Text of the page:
GOOD MORNING VIETNAM
1987, Walt Disney Pictures, 121 min, USA, Dir: Barry Levinson

Delivering dialogue that was frequently improvised, Robin Williams earned his first Oscar nomination as Armed Forces Radio Service DJ Adrian Cronauer, whose freewheeling mix of hits of the day and rapid-fire commentary ruffled military feathers in Saigon during the Vietnam War. Given the setting, there’s drama as well as comedy, plus lots of great music; the film’s platinum-selling soundtrack put Louis Armstrong’s “What a Wonderful World” back on the charts. Costarring Forest Whitaker and Bruno Kirby.


SOUTH SEAS ADVENTURE
1958, Flicker Alley, 120 min, USA, Dir: Carl Dudley, Richard Goldstone, Francis D. Lyon, Walter Thompson, Basil Wrangell

The final travelogue produced by Cinerama to showcase its widescreen process sets sail to Hawaii, Tahiti, Fiji, New Zealand and Australia through five fictional vignettes. Beautifully restored from the original camera negative, the color footage of these island paradises is spectacular, and Orson Welles’ narration adds a wry wink to these tales of adventure and romance. You don’t want to miss the fashion, dance and music in this time capsule of midcentury dream vacations!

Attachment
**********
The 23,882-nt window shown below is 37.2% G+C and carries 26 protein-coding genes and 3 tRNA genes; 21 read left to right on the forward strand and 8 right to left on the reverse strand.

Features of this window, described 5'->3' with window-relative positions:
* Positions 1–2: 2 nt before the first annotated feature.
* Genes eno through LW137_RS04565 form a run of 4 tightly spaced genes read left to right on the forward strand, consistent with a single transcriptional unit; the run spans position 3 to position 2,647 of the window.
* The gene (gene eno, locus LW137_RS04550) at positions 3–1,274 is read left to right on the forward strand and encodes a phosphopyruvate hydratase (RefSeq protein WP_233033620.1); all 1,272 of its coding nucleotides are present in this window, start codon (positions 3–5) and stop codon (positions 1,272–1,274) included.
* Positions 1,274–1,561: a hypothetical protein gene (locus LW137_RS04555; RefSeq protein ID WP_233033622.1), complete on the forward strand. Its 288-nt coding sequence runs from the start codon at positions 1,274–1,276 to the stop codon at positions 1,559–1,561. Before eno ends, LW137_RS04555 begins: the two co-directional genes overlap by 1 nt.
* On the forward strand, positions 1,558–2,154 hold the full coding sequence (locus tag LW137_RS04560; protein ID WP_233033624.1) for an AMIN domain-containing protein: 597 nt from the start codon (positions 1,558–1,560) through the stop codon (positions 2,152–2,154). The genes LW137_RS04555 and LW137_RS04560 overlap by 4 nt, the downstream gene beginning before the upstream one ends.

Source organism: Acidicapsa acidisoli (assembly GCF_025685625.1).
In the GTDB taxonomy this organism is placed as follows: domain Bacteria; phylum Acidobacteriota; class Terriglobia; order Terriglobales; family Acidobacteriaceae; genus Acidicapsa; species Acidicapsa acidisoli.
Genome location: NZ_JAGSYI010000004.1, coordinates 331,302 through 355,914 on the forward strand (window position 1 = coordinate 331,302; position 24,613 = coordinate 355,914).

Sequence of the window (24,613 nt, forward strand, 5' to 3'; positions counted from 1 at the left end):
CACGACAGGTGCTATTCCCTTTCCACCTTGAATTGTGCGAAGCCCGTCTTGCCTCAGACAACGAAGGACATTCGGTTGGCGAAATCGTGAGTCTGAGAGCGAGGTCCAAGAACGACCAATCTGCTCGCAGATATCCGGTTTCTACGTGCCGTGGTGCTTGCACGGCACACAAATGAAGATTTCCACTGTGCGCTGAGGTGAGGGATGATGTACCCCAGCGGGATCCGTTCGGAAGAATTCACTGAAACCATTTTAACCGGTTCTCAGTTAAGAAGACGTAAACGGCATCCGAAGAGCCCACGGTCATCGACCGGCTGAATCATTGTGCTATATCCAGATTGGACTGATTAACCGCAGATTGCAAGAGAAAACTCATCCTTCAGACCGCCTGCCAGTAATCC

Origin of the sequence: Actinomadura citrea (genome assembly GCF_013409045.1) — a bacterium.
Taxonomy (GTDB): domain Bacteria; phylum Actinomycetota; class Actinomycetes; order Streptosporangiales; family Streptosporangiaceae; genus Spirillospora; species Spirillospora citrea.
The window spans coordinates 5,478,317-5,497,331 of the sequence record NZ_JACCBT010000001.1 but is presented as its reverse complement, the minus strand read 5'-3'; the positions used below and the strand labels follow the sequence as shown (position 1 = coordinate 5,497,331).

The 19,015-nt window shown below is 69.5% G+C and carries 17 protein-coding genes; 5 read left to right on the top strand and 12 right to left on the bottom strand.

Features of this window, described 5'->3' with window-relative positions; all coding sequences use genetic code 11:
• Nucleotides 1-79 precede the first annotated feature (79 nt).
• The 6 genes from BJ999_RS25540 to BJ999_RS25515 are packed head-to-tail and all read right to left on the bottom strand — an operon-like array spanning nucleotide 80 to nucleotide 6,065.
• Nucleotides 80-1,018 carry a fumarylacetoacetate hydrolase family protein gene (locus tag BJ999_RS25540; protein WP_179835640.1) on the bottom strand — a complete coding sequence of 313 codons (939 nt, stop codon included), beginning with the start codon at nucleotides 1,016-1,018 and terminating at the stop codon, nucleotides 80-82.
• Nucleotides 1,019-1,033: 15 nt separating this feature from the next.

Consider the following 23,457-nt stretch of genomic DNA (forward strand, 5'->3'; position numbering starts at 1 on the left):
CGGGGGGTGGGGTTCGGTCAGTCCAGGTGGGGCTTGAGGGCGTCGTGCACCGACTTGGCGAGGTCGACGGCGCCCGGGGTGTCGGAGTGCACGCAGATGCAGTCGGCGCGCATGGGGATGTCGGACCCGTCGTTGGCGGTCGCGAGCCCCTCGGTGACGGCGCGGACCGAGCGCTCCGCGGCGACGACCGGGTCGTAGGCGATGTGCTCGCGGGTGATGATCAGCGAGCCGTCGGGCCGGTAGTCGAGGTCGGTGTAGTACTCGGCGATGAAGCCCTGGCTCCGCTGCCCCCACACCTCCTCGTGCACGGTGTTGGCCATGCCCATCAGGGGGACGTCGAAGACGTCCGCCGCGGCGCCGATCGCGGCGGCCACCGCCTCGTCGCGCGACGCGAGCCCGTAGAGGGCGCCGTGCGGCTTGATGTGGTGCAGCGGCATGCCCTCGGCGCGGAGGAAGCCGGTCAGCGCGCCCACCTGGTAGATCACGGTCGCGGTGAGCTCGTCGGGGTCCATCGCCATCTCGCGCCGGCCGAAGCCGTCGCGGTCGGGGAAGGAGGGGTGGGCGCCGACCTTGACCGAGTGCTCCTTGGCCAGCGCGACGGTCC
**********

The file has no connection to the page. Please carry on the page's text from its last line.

Five separate stories are dramatized, woven out of a series of theoretical, island-hopping voyages that start en route to Hawaii, and after traversing the South Seas as far as Australia, end up flying back home from Honolulu.

In between, through both an adventurous shipboard passenger, a returning American WWII veteran, and the enthused narration, we're taken island hopping to stops in places lush, tranquil, and inviting, like Tahiti, Tonga and Fiji, then to and the even more exotic, primitive Pentecost Island. Native dancing and song are celebrated alongside cultures and customs spanning thousands of years. Sailing onward to New Zealand, we're reminded it's also an island, in fact two, with an unexpected geography including volcanoes and snow-covered mountain ranges. From there we' travel on to Australia, where we follow the arrival of a new European immigrant man and his young daughter, as they get accustomed to native animals like koalas and kangaroos, and then settle in for a new life in the "outback". There, they become integral in stories illustrating life in such isolated areas, including both the "School of the Air", a classroom conducted over the radio and the Flying Doctor Service, similarly radio-dispatched.

CINERAMA SOUTH SEAS ADVENTURE proved to be the 5th and last of the original, 3-panel Cinerama travelogues. Released in 1958, and 4 months after the 3-panel competitor, “Windjammer: The Voyage of the Christian Radich”, it is at moments similar, although overall an entirely different tale than previously seen in the format. With a partial narration by Orson Welles, the picture also, surprisingly may be the first to chronicle primitive bungee jumping.


DRAGONSLAYER
1981, Paramount, 109 min, USA, Dir: Matthew Robbins

The medieval kingdom of Urland is terrorized by a dragon. Its feckless king’s answer is an annual virgin sacrifice, until young wizard Galen (Peter MacNicol) becomes determined to destroy the winged serpent and seeks the sage advice of elder sorcerer Ralph Richardson. With jaw-dropping, Oscar-nominated live-action SFX by ILM.


Syndicate content